CAMBRIDGE — There was a time — let’s say 25 years ago — when the idea of a boutique hotel in Central Square would have made as much sense as a beauty parlor for salamanders. A lot can change in 25 years.
The neighborhood is getting its first boutique hotel this spring, but the owners of 907 Main hotel say they are not turning a blind eye to their surroundings. They want the hotel to have a rebellious streak, much like Central Square itself. That means the hotel will include Central Square’s first rooftop bar and patio, which owners say will offer up a rowdy scene on the weekends, but at the same time feature sophisticated craft cocktails. If there is such a thing as rebellious sophistication, it’s what 907 Main is aiming for.
“When people think boutique hotel they think unapproachable,” said Uzay Tumer, general manager of the hotel’s restaurants. “That’s not what we want to be.”
The building was the home of the beloved Toscanini’s Ice Cream, which will be return when the 67-room hotel opens this spring. Their ice cream will also be on the dessert menu at the Dial, the name of the hotel’s colorful restaurant. A French bakery called Praliné is also opening on the first floor. Although Toscanini’s is returning, Cinderella’s Restaurant and Patty Chen’s Dumpling Room are not.
The inside of the 1871 building, which sits at the corner of Main and Columbia streets, was torn down to the studs in the renovation. Only the outer structure remains. In a hardhat tour of the hotel earlier this month, Patrick W. Barrett III, one of the hotel’s three owners, said the interior was in such rough shape after decades of patchwork repairs and neglect that it was necessary to start over.
The renovation also included additional height on the fifth floor to accommodate the rooftop bar, plus a new wing and an outside courtyard.
Barrett lives down the street from the soon-to-open hotel and has a long history with the neighborhood. He was the drummer in a local band called Trucker Mouth in the 2000s. He played gigs in Central Square at the Middle East and the now-defunct TT the Bears. He knows the story of the neighborhood and emphasizes that he’s not trying to make Central Square inaccessible with the addition of 907 Main.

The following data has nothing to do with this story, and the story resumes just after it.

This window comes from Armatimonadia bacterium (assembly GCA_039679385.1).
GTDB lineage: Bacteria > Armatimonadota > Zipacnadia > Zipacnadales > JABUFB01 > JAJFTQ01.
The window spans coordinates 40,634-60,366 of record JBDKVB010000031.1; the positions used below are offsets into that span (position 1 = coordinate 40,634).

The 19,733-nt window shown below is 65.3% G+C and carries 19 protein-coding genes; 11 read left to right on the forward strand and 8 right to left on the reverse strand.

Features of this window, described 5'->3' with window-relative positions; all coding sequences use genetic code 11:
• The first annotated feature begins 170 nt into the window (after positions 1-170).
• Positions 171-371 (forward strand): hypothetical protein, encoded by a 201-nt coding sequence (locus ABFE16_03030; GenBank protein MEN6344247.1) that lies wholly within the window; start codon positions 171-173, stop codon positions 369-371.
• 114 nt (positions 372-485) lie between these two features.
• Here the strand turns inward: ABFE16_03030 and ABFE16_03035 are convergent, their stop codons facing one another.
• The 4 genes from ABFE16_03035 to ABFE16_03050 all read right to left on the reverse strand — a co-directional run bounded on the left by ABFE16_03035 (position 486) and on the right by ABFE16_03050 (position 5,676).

“We’re letting people know we’re not closed off from the neighborhood,” Barrett said. “We’re like a community center in terms of food and fun, and open to everyone. We want it to be accessible.”
He also flinches at the use of the G word (that’s gentrification) when it inevitably arises in conversation. He envisions 907 Main as something that can help the neighborhood. He said he’s committed to hiring locals to staff the hotel. He’s also prepared when the topic turns to housing. Barrett said if the site wasn’t a hotel, it likely would have been razed by developers and rebuilt as an edifice full of $3,000-a-month studio apartments.
The hotel’s main restaurant will sell small, sharable plates between $8 to $16, and entrees starting around $20 and up. The bar area of the Dial will offer these dishes at long, communal tables. Behind the bar area is a more traditional dining room. According to Tumer, the menu at the restaurant will weigh heavily on modern interpretations of comfort food.
“People might recognize favorite dishes from parts of Europe, Asia, or the Middle East," he said. "It’s around-the-world comfort food, so everyone can get a bit of home.”
The public spaces of the hotel are riots of turquoise, pink, and green punctured by bolts of neon. The guest rooms are quite the opposite. Floors are white wood and walls are neutral, with most color coming from window coverings. While showing a room, the hotel’s general manager, Kathryn Vallier, asked, “Do you hear that?" She went quiet, as did the room. Soundproof windows were installed to block the street noise from below.
The rooms aren’t completely devoid of flash. The otherwise black and white bathrooms sport just enough gold tiles to remain on the tasteful side of flashy.
The splashiest attraction at 907 Main is the roof bar, called Blue Owl, which was named for the animated owl from the 1969 Tootsie Pop commercial. The bar features a roof deck five stories up with broad views of Cambridge. It’s easy to imagine the space packed on a warm summer night with locals looking for alternatives to the Middle East, Sonia, or Middlesex. The bar’s menu is inspired by street food, such as skewers.
“It’s really meant to be a loud, fun atmosphere up here,” Tumer said. “A place where you don’t really know what’s going to happen next. Again, we’re trying to capture that rowdy feel of the neighborhood. It’s the fun side of Central Square, but all grown up."
Christopher Muther can be reached at email@example.com. Follow him on Twitter @Chris_Muther and Instagram @chris_muther.